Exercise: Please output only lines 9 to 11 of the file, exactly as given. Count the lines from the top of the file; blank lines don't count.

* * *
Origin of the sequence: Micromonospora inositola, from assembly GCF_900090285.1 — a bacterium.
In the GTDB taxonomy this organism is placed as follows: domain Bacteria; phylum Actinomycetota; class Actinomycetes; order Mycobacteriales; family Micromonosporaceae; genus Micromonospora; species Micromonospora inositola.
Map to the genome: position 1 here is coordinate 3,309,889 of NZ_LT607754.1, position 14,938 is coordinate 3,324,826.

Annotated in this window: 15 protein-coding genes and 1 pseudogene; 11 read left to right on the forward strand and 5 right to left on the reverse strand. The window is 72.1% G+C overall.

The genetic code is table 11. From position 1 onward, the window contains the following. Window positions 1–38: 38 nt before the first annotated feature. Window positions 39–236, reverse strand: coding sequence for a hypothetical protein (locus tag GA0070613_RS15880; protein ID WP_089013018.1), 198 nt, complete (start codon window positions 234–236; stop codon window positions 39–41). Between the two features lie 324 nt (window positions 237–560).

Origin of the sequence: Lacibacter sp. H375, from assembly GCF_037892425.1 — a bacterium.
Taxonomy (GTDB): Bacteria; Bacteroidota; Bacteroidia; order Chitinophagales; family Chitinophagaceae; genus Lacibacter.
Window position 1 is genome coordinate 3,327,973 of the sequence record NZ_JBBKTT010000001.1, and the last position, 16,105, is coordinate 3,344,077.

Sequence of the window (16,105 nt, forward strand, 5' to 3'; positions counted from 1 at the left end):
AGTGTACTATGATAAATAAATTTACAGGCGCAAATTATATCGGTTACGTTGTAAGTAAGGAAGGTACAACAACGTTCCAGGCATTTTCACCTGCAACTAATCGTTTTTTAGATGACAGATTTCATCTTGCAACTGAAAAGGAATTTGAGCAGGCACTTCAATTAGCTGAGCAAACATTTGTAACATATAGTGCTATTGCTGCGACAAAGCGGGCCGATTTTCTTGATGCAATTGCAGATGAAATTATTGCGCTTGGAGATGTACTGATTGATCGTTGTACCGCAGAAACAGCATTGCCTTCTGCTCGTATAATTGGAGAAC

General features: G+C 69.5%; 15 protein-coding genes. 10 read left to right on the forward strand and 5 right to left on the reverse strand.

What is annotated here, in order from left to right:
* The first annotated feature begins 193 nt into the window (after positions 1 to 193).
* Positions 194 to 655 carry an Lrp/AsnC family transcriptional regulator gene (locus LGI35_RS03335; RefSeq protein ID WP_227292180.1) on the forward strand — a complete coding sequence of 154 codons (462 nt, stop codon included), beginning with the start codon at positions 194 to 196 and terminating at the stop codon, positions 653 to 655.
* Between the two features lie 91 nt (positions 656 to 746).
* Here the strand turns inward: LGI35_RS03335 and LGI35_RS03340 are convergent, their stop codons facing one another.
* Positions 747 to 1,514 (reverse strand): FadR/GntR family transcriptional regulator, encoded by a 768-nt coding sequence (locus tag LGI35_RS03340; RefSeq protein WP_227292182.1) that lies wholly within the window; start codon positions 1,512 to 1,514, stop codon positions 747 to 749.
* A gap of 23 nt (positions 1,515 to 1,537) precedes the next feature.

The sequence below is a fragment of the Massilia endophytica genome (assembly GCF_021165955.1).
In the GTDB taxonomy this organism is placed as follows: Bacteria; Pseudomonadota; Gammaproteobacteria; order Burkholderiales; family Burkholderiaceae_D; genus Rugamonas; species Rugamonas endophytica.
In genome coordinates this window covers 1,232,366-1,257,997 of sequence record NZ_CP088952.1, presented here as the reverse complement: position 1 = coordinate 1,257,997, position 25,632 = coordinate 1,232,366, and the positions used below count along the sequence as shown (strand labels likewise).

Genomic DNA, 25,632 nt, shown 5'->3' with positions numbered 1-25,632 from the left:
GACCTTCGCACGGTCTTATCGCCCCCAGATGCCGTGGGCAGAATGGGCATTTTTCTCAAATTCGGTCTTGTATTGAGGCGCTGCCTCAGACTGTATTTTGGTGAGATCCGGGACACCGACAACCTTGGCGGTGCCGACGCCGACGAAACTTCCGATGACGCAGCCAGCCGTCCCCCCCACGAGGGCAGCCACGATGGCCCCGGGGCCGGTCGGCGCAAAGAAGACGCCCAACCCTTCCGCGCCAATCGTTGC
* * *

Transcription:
Sequence of the window (16,105 nt, forward strand, 5' to 3'; positions counted from 1 at the left end):
AGTGTACTATGATAAATAAATTTACAGGCGCAAATTATATCGGTTACGTTGTAAGTAAGGAAGGTACAACAACGTTCCAGGCATTTTCACCTGCAACTAATCGTTTTTTAGATGACAGATTTCATCTTGCAACTGAAAAGGAATTTGAGCAGGCACTTCAATTAGCTGAGCAAACATTTGTAACATATAGTGCTATTGCTGCGACAAAGCGGGCCGATTTTCTTGATGCAATTGCAGATGAAATTATTGCGCTTGGAGATGTACTGATTGATCGTTGTACCGCAGAAACAGCATTGCCTTCTGCTCGTATAATTGGAGAAC

General features: G+C 69.5%; 15 protein-coding genes. 10 read left to right on the forward strand and 5 right to left on the reverse strand.